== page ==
Op-Ed: Patkura Marks A New Low In Odisha Politics
By now, everyone knows Indian politics is a cynical, no-holds-barred game where there is no place for any human emotions or sensibilities. Conspiracy, intrigue and back-stabbing are the rules of this ruthless game. But even by these accepted standards of politics, what has just happened in respect of the Patkura Assembly constituency last week certainly marks a new low.
Naveen Patnaik’s decision to nominate the seriously ailing Bed Prakash Agrawala defied logic in the first place. Coming as it did on the heels of the benching of a host of 70+ leaders like Ramesh Chandra Chyau Patnaik (Berhampur), Jugal Kishore Patnaik (Bhadrak), V Sugnan Kumari Deo (Kabisuryanagar) and Jogendra Behera (Loisingha), the insistence on having an 82-year old, admitted to the ICU for weeks, as the party candidate predictably raised a lot of eyebrows. The seriousness of his ailment was obvious from the fact that he could not even come to collect his ticket for nearly a week. More surprise followed when the BJD supremo stood firm on his decision and rejected the plea by Agrawala’s wife and son for the ticket to be given to someone else in the family. It was not an undue request by any means. In fact, nominating someone from the family in place of Agrawala made more sense than it did in the case of the sons of Pravat Tripathy (Banki) and Pravat Biswal (Cuttack-Choudwar).
The sheer illogicality of the decision was there for the whole world to see on the day the veteran leader went to file his nomination. He was literally gasping and couldn’t utter a word when the TV crews caught up with him. Reports from Kendrapara suggest he could not even reach the returning officer’s room; instead, the returning officer had to come and collect his signed papers. Who knows, the exhausting trip to Kendrapara trip could well have hastened his death!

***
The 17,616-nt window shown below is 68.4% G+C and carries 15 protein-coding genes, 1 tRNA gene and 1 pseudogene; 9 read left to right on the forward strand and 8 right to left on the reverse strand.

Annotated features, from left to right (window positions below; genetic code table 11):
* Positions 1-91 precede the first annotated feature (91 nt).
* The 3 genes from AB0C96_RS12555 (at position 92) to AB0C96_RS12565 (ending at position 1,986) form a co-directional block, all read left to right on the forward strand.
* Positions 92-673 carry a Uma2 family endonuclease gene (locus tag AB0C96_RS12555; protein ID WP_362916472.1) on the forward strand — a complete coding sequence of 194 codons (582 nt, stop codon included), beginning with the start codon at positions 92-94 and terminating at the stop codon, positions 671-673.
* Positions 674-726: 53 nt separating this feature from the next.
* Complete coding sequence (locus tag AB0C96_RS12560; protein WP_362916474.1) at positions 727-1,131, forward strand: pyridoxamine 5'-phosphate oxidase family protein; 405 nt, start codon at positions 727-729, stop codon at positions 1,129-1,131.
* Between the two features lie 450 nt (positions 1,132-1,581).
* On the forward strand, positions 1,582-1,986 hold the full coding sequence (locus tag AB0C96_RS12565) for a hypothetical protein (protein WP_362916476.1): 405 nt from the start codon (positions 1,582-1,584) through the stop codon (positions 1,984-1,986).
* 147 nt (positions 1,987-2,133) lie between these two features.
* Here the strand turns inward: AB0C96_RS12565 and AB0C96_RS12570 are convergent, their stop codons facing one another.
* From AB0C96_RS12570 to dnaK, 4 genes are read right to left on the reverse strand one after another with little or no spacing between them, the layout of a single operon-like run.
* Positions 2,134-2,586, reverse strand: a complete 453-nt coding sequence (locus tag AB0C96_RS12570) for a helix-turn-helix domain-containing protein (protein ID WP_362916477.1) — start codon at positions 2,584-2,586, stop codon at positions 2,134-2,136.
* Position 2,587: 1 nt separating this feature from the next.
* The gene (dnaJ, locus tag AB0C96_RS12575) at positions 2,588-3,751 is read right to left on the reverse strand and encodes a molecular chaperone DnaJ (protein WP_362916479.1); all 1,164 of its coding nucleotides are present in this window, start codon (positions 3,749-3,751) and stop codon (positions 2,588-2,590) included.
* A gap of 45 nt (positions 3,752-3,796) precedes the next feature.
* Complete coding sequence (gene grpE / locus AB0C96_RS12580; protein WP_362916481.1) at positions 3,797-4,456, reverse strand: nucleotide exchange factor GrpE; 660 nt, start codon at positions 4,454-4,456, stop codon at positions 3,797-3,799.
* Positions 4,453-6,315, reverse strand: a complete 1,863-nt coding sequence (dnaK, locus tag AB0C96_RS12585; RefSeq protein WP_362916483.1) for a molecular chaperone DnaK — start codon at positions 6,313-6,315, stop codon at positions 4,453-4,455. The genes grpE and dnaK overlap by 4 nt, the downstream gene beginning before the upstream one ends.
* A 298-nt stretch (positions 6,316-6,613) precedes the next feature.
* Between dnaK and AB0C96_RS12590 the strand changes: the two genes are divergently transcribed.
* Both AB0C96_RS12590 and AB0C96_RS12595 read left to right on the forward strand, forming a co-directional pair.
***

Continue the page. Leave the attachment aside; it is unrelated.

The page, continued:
The sequence of events bears out the charge of Bijoy Mohapatra, the BJD supremo’s original bête noire (Jay Panda being the new one) and the BJP candidate in Patkura, about a ‘conspiracy’ at work. The cynical calculation apparently was that the election in Patkura would be countermanded if Agrawala died before voting day, foiling Mohapatra’s last-ditch effort to enter the Assembly. The strategists perhaps thought the election would be held well after the new government is sworn in. But the Election Commission played spoilsport by rescheduling the polls for May 19 along with the last phase of the ongoing Lok Sabha elections.
The ingenuity of the plan takes one’s breath away. The sitting MLA from Patkura breathed his last, conveniently for the party chief, on April 20, just nine days before Patkura was to go to polls! Though the ruling party is yet to name its new candidate for the polls rescheduled polls on May 19, it is a foregone conclusion that it will be Sanjay Agrawala, the son of the deceased leader who had been rebuffed earlier. What he told the media when asked about it leaves no room for doubt that he has indeed received an assurance of the ticket for Patkura. The idea clearly is to cash in on the sympathy wave that is bound to be there for the veteran leader who had been an integral part of Kendrapara politics for so long.
Bijoy Mohapatra, of course, is no stranger to such below-the-belt tactic by Naveen, having suffered at his hands in the 2000 Assembly elections when his ticket was cancelled and given to Atanu Sabyasachi Nayak at the last minute leaving no time for him to file a fresh nomination even as an independent. But it pales in comparison with what happened this time because at stake was the precious life of a seasoned leader who was made a pawn in the cynical game of politics.
That the outwardly polite, courteous and well-mannered Naveen Patnaik hides a ruthless streak in him is well known. But it is a surprise that far from being hated for such low trickery, he has actually been feted by the people for it. Kendrapara is a BJD bastion and he could have pulled out all stops to ensure Mohapatra’s defeat through legitimate political mobilization – as he did in the last two elections. But such is his hatred for the former minister that he would not stop at anything to ‘fix’ him.
On his part, Mohapatra must be hoping that the politically conscious voters would see through the lowly conspiracy against him and defeat it. If he manages to do the unthinkable, Patkura – and by implication Kendrapara – has the potential to alter the course of politics in the state.
(DISCLAIMER: This is an opinion piece. The views expressed are author’s own and have nothing to do with OTV’s charter or views. OTV does not assume any responsibility or liability for the same)